In Search of Community

Ann Spangler
Ann Spangler

Years ago I had the chance to forsake my Midwestern roots for a move to sunny Arizona. Happy to escape the impenetrable clouds of a Michigan winter, I was delighted to wake up every day to brilliant blue skies. There was only one problem. There was almost no sense of community in my neighborhood. The look-alike stucco houses with red-tiled roofs, attached garages, and concrete-fenced backyards made for complete privacy. Most people simply drove into their garages, shut the door behind them, and entered their own private world, where they stayed until it was time to get in their cars and go somewhere. The wide open spaces of neighborhoods where children were free to roam and neighbors interacted were nowhere evident. The design of my neighborhood spoke volumes about our culture's overemphasis on privacy and individualism, values that can work against our sense of belonging and rootedness.

Eventually I made the move back to Michigan, to a neighborhood of tree-lined streets and older homes, to a place that laid claim to the oldest continuous Fourth of July parade in the state. Every year people line the streets to watch the Hollyhock Parade, complete with a neighborhood band, politicians throwing candy, homemade floats, and children riding bikes decorated in red, white, and blue. Easter egg hunts and frequent get-togethers in neighbors' homes make it seem like you've been transported back into the 1950s. This is a place where people feel a sense of belonging. That's why they move here.

Without a sense of belonging, we become isolated and lonely, attempting to live without a network of close friends and family. No wonder we experience life as stressful and find it difficult to sense God's peace.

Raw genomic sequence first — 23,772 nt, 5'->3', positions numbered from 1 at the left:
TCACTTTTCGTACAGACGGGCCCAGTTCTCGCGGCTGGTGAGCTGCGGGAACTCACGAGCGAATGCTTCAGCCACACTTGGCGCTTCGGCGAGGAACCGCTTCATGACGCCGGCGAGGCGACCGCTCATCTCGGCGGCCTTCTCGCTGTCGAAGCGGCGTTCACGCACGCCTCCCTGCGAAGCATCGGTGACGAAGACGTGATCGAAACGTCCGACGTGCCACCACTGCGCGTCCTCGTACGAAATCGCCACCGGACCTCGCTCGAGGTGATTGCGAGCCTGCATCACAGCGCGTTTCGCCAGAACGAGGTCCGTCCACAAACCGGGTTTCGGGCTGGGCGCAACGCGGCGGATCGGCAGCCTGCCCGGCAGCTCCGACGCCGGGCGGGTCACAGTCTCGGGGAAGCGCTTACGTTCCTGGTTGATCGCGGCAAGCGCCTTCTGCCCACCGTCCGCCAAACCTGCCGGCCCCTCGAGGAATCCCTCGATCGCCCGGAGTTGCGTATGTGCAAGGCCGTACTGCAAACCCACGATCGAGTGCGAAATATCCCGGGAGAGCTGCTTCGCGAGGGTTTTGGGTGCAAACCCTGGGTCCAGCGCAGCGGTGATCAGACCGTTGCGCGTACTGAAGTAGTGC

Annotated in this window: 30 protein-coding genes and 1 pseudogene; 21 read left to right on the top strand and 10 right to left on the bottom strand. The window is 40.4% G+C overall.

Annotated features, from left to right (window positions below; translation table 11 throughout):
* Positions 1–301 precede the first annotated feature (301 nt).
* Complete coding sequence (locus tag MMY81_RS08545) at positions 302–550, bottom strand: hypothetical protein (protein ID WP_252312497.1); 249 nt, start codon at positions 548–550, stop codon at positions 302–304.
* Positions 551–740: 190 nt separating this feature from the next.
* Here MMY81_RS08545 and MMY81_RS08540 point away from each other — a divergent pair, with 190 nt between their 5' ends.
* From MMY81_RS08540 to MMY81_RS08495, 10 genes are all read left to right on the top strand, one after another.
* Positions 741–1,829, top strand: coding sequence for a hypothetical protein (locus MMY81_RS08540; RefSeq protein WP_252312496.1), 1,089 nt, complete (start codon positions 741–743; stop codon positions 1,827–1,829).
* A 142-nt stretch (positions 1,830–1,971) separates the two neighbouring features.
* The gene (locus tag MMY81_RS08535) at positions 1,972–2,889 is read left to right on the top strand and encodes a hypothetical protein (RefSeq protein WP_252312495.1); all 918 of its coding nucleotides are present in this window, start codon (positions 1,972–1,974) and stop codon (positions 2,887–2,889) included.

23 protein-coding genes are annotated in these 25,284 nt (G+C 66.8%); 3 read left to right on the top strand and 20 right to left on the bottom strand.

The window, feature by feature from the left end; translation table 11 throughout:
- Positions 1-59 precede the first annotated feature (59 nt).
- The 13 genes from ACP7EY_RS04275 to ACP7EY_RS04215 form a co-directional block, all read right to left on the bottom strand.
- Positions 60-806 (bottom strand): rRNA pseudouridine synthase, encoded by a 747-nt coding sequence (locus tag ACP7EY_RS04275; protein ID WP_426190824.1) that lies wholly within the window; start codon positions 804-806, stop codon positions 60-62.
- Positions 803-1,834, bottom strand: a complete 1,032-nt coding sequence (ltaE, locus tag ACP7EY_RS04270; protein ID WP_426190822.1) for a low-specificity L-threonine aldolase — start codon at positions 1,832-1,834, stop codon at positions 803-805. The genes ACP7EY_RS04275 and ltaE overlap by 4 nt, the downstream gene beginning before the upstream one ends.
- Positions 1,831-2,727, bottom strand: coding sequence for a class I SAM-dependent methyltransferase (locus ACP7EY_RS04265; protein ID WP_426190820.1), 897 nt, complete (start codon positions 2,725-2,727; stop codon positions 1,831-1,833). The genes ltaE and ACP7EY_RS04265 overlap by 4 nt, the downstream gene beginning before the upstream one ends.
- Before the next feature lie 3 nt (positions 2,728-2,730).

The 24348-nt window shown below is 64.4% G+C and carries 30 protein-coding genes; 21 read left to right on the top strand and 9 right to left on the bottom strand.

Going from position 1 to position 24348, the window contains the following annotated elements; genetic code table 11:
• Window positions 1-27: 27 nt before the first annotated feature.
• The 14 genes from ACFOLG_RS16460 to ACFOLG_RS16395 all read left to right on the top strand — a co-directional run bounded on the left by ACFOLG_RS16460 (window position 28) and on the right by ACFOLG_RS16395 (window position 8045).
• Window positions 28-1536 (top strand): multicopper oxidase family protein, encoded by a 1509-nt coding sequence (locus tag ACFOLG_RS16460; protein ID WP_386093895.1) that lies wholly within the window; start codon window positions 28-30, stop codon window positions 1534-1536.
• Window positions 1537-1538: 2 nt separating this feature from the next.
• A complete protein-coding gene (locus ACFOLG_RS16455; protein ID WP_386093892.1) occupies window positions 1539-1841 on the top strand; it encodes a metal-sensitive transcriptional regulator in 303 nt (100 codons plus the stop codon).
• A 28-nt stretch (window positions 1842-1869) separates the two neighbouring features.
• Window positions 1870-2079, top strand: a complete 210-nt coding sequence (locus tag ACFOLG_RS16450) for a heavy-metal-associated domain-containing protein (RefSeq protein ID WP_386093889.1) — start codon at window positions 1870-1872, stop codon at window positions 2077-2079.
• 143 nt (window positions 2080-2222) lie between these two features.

When bicycles became the rage in the early part of the twentieth century, at least one group of people opted out. The Amish banned them because they were afraid that bicycles would carry them too far from home.As quaint as that sounds, they were at least thinking about the dynamics of community life. What would help and what would hinder community--that was their primary concern. When scooters came along, similar concerns were voiced. So the Amish bishops called a meeting to decide whether to ban them. But the ban was voted down. Perhaps the vote had something to do with the fact that all the bishops had arrived at the meeting on scooters!

The Amish are experts on community. On average, an Amish grandma has as many as 50 grandchildren while the average Amish person has more than 75 first cousins. Furthermore, studies have shown that the Old Order Amish suffer from major depression at rates that vary from one-fifth to one-tenth of the general population in the U.S. Despite a diet filled with gravy, fried foods, dumplings, and sugar-filled treats like whoopee pie, the Amish also have much lower rates of heart disease than do average Americans. Some of these findings may be linked to their lifestyle, which is built on manual labor. But perhaps the good health of the Amish can also be attributed to the fact that they live in close-knit communities. If healing and health are aspects of biblical shalom, it would seem that the Amish are onto something.


Originally published February 27, 2020.